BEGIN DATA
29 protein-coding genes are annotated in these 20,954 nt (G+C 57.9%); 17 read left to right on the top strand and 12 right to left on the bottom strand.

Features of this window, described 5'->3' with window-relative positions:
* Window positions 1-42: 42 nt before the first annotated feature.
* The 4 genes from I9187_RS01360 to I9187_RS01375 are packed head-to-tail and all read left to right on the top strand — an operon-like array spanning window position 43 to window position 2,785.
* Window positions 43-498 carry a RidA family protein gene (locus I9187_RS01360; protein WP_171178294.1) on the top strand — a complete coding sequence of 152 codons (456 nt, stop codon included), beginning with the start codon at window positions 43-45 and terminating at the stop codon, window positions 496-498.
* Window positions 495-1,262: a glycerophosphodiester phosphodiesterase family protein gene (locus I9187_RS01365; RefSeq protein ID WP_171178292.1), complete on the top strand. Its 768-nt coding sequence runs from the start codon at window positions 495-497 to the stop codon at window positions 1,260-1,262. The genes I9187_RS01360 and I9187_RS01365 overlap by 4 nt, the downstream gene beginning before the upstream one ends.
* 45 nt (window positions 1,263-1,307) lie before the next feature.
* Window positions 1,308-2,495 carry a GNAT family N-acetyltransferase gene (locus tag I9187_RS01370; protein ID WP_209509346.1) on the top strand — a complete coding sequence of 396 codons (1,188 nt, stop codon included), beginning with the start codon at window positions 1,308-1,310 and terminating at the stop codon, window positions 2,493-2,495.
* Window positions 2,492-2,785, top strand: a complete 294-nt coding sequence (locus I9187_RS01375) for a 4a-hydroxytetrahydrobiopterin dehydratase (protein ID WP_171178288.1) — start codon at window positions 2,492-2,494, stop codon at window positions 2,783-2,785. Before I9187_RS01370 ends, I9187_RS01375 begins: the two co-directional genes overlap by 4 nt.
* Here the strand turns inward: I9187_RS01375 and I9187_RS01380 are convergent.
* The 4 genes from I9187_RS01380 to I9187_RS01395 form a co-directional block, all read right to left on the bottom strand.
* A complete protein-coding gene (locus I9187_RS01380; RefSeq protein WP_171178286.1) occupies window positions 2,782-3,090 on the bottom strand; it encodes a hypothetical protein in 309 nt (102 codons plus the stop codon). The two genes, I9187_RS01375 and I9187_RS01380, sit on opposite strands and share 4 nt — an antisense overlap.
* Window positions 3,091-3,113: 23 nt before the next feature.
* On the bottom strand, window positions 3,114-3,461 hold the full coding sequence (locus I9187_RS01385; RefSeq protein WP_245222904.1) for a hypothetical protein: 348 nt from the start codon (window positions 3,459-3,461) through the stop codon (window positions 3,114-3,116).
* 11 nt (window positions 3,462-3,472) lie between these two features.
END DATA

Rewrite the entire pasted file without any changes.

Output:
29 protein-coding genes are annotated in these 20,954 nt (G+C 57.9%); 17 read left to right on the top strand and 12 right to left on the bottom strand.

Features of this window, described 5'->3' with window-relative positions:
* Window positions 1-42: 42 nt before the first annotated feature.
* The 4 genes from I9187_RS01360 to I9187_RS01375 are packed head-to-tail and all read left to right on the top strand — an operon-like array spanning window position 43 to window position 2,785.
* Window positions 43-498 carry a RidA family protein gene (locus I9187_RS01360; protein WP_171178294.1) on the top strand — a complete coding sequence of 152 codons (456 nt, stop codon included), beginning with the start codon at window positions 43-45 and terminating at the stop codon, window positions 496-498.
* Window positions 495-1,262: a glycerophosphodiester phosphodiesterase family protein gene (locus I9187_RS01365; RefSeq protein ID WP_171178292.1), complete on the top strand. Its 768-nt coding sequence runs from the start codon at window positions 495-497 to the stop codon at window positions 1,260-1,262. The genes I9187_RS01360 and I9187_RS01365 overlap by 4 nt, the downstream gene beginning before the upstream one ends.
* 45 nt (window positions 1,263-1,307) lie before the next feature.
* Window positions 1,308-2,495 carry a GNAT family N-acetyltransferase gene (locus tag I9187_RS01370; protein ID WP_209509346.1) on the top strand — a complete coding sequence of 396 codons (1,188 nt, stop codon included), beginning with the start codon at window positions 1,308-1,310 and terminating at the stop codon, window positions 2,493-2,495.
* Window positions 2,492-2,785, top strand: a complete 294-nt coding sequence (locus I9187_RS01375) for a 4a-hydroxytetrahydrobiopterin dehydratase (protein ID WP_171178288.1) — start codon at window positions 2,492-2,494, stop codon at window positions 2,783-2,785. Before I9187_RS01370 ends, I9187_RS01375 begins: the two co-directional genes overlap by 4 nt.
* Here the strand turns inward: I9187_RS01375 and I9187_RS01380 are convergent.
* The 4 genes from I9187_RS01380 to I9187_RS01395 form a co-directional block, all read right to left on the bottom strand.
* A complete protein-coding gene (locus I9187_RS01380; RefSeq protein WP_171178286.1) occupies window positions 2,782-3,090 on the bottom strand; it encodes a hypothetical protein in 309 nt (102 codons plus the stop codon). The two genes, I9187_RS01375 and I9187_RS01380, sit on opposite strands and share 4 nt — an antisense overlap.
* Window positions 3,091-3,113: 23 nt before the next feature.
* On the bottom strand, window positions 3,114-3,461 hold the full coding sequence (locus I9187_RS01385; RefSeq protein WP_245222904.1) for a hypothetical protein: 348 nt from the start codon (window positions 3,459-3,461) through the stop codon (window positions 3,114-3,116).
* 11 nt (window positions 3,462-3,472) lie between these two features.